The tick feeding process in humans and its local effects have been studied histologically and in reflection microscopy on specimens of skin lesions, and on tick samples. The mouthparts of the attached ticks, embedded in a cement cone, lined the oral canal. The pharynx was supplied with anti-reflux valves and dilating muscles. The dermis around the mouthparts was, characteristically, replaced by a lose network of fibrin, endothelia, and collagen fibers, soaked with edema and blood, with a dense neutrophilic infiltrate beneath the cone. The vessels showed interruptions, with blood extravasation, endothelial proliferation, and vasculitis. After the tick removal, Erythema Chronicum Migrans–like patches, foreign body granuloma, T- and the B-cell lymphoid hyperplasia, and alopecia areata –like hair loss were recognized.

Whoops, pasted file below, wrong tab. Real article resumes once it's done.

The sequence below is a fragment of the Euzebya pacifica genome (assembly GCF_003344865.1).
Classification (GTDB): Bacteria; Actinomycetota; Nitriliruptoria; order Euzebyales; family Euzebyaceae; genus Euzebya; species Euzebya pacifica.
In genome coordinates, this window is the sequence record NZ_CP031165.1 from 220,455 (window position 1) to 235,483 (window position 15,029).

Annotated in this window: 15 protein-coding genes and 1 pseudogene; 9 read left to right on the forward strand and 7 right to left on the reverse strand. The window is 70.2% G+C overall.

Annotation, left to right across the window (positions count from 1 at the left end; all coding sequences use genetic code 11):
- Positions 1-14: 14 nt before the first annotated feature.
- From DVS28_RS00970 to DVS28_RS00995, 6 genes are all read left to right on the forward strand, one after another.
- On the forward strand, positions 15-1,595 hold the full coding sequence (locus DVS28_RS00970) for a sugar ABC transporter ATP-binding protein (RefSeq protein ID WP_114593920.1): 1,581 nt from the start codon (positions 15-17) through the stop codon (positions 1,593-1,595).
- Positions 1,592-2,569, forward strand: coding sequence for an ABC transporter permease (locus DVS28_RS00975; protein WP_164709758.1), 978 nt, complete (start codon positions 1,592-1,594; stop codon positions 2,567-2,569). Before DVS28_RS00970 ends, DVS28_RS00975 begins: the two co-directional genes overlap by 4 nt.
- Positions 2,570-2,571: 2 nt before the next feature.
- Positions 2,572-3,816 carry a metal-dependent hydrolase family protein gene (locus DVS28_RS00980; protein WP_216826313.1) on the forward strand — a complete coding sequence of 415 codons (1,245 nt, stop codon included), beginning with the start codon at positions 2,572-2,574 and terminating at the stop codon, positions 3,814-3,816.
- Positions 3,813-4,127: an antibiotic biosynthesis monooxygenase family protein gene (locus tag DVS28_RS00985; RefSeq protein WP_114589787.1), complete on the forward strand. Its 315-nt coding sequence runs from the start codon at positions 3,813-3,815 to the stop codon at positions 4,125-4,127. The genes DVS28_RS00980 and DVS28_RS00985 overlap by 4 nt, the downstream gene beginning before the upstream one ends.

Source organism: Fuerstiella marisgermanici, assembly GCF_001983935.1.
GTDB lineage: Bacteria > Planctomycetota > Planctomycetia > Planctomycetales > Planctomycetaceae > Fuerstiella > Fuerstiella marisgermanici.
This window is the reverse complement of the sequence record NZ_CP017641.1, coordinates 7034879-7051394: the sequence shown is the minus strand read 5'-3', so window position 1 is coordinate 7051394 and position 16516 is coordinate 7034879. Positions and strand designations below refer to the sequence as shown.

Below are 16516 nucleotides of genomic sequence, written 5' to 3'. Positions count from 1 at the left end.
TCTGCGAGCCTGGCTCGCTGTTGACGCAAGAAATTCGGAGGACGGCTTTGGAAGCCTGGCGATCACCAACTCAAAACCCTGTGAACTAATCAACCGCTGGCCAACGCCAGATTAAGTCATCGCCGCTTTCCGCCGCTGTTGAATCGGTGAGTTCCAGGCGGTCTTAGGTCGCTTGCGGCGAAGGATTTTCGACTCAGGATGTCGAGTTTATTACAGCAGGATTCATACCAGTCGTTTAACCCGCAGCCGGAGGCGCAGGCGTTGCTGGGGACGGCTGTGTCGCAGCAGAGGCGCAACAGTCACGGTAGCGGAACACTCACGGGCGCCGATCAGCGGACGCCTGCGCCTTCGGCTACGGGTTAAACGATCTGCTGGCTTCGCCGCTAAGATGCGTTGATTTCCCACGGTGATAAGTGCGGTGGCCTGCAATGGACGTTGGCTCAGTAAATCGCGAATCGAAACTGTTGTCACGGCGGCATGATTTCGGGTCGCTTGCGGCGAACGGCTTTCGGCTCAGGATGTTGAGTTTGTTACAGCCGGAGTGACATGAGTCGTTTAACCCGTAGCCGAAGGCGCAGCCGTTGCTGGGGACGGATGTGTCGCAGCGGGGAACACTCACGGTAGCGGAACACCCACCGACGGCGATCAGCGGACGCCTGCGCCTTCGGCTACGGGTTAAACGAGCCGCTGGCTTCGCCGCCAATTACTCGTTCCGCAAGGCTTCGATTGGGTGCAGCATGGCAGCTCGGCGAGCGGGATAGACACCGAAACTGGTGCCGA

|Number of pages||9|
|Publication status||Published - 2009|